Last week’s Library Stat of the Week looked at how many researchers and students each academic or research library worker had to serve.
A point mentioned in the conclusions was the fact that from one country to the next (and indeed, from one institution to the next), there may be more focus on teaching students or on carrying out research.
Similarly the work of libraries can vary, for example, from helping undergraduates develop information literacy skills, to helping post-graduates manage datasets and find effective venues for publication.
We can get a little more insight into this question by comparing the numbers of students and researchers per academic or research librarian – effectively the figures from Graphs 2a and 2b of last week’s post.
The results of this are shown in Graph 1.
This gives a degree of insight into the different communities that libraries are serving. Using the global average (World) as a reference point, we can assess in which countries academic library workers serve more (or less) students or researchers than average.
Those countries in the bottom left part of the graph are where there are relatively low numbers of students and of researchers per librarian. Therefore, in Slovakia, Mexico and Costa Rica, it is possible to see that students and researchers are relatively well served.
In the top left box, we see countries where there are a relatively low number of students per librarian (implying more possibility to provide services), but a higher number of researchers per librarian. In the bottom right, it is the inverse, with few researchers, but more students per librarian.
Finally, in the top right box, we have those countries where the average librarian has to support an above-average number of students or researchers.
Another point highlighted in last week’s blog was the fact that to some extent, the number of librarians per researcher or student is of course influenced by the number of researchers or students overall in the population.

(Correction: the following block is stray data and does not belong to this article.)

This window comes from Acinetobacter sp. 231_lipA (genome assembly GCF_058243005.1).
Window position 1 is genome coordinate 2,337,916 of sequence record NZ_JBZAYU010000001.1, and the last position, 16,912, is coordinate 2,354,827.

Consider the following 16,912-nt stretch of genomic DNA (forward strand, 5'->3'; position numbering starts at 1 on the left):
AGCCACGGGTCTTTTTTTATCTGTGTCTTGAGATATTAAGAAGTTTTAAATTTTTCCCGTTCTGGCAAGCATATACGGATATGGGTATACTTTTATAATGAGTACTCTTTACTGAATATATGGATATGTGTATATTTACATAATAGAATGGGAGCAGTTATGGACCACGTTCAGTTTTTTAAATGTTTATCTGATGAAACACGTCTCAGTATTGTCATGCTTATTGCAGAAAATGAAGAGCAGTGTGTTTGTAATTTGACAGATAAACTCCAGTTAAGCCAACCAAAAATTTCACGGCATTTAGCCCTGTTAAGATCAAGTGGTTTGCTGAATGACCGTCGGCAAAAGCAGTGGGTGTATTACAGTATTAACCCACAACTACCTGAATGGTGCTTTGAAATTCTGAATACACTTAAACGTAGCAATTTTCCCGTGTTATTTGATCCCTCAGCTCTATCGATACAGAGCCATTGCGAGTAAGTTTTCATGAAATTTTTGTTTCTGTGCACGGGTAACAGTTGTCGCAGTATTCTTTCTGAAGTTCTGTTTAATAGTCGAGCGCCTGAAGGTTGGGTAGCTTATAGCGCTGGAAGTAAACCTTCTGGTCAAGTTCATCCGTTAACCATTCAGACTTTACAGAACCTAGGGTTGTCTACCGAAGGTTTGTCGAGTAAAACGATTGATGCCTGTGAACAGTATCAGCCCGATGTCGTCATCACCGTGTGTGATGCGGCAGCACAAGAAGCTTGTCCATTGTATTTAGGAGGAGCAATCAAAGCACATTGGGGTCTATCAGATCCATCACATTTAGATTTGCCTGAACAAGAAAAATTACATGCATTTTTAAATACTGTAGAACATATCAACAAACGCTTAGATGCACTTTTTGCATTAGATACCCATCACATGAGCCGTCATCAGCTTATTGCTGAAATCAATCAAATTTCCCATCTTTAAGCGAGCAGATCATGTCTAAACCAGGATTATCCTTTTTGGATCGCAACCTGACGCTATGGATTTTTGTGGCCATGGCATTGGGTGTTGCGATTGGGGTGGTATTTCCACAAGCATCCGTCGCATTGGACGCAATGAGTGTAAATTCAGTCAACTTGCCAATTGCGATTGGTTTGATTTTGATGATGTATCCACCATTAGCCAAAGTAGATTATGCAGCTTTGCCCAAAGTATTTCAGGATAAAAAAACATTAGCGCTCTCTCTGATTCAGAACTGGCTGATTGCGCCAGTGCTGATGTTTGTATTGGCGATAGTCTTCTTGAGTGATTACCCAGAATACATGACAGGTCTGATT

Graphs 2 and 3 explore this further by comparing numbers of students and researchers per academic library worker with the number of students and researchers per 100 people.
Graph 2 starts by looking at the situation for students, and once again uses the world averages (across available data) as a reference point.
Countries in the bottom right hand box combine both a high number of students and a high number of librarians per student (or low number of students per librarian). We can conclude, then, that students in Mexico, Chile, Germany and Lithuania are both numerous and well served.
In contrast, countries in the top left hand box have both relatively few students and fewer librarians per student. Countries in this situation include Japan, Latvia and New Zealand.
The bottom left hand box is for countries with few students, but a strong library service, while in contrast, those in the top right have a big tertiary education sector, but relatively few librarians to serve it.
Graph 3 looks at researchers, following the same principle. On this graph, countries in the bottom right hand box are those which have both a strong research population, and lots of librarians to serve it. Countries in this situation include New Zealand, the United Kingdom, the United States, Slovenia, Germany, Japan, Finland and Sweden.
In contrast, countries in the top left-hand box have both few researchers and few librarians there to support them. This is the case for Hungary and Italy.
Finally, the bottom right-hand box is for countries with a relatively small research community (but one that is well supported), and the top left for countries with larger numbers of researchers, but lower levels librarian support.
The figures shared in this post have allowed us to build up a more detailed sense of the size of academic and library research fields compared to the communities that they support. Next week, we will return to figures on publications and look at tertiary education completion rates.
Find out more on the Library Map of the World, where you can download key library data in order to carry out your own analysis! See our other Library Stats of the Week! We are happy to share the data that supported this analysis on request.